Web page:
An example of a ~thing that is a net vacuum, at least to me, is my smart phone (still silly every time I call it phone because the phone part is such a small part of the device/tool). In terms of net impact, I would posit that the smart phone is a device (one that I am hooked to and literally carry around everywhere like it is some sort of baby) that is an energy drainer. I mean as it gets tired, I get tired. It is ego-centric. It notifies me whenever it wants to. It does not feel like I am in charge when I have a smart phone—feels like it is bossing me around. Vacuum!

As I mention above, this is a net vacuum. The tool—and this is called tool theory I believe?—could be used in a different context and setting to great prosperity. But it is not, at least not by me, and thus I am suffering carrying around a vacuum in my pocket everywhere.

Now let’s think about a factory. For this one, I am thinking about a friend. We can call him Bob (that is not his name). But I am thinking about every interaction I have with Bob. And I am thinking about the positive energy he gives off. We could be talking about any topic. Literally anything. And Bob brings in an infectious spirit of enthusiasm and excitement. That is him being a factory. A factory of life really.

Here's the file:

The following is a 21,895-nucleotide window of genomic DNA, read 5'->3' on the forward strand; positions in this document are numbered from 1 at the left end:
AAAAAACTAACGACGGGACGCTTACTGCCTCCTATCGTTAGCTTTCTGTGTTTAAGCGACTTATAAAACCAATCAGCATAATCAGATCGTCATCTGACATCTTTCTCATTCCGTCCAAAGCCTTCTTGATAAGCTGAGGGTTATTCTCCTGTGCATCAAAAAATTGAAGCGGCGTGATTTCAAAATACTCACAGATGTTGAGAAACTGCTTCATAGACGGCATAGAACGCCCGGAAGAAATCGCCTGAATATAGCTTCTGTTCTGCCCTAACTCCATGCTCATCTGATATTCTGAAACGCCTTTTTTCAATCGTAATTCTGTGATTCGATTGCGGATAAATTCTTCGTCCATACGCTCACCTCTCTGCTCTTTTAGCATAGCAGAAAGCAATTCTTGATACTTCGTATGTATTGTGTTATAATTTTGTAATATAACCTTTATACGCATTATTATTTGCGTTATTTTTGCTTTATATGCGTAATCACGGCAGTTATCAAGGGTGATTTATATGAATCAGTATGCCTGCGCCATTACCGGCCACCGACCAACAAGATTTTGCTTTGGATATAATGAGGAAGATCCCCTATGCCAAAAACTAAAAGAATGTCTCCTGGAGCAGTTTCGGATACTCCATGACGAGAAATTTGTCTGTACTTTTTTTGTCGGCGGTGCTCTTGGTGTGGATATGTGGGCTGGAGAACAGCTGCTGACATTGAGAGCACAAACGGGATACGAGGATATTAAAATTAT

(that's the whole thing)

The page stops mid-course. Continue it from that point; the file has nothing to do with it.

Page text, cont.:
The interesting thing about both factories and vacuums is that they produce viral agents. In other words, spending time around a vacuum will turn you more into a vacuum and thus contaminate you to the degree that you could go around contaminating other people. The same is true with factories. Factories can give life to people and they can turn around and boost others’ lives. So the impact of paying it forward or of being a drainer to someone actually compounds in every direction.

You can start to use the framework of of factories and vacuums and apply it to an audit of literally everything in your life.

Take your best friend. Are they are factory or vacuum? Why?

Take your manager.

Take eating Chipotle.

Take watching sports.

Take walking down the street in New York City.

Take going on a hike in nature.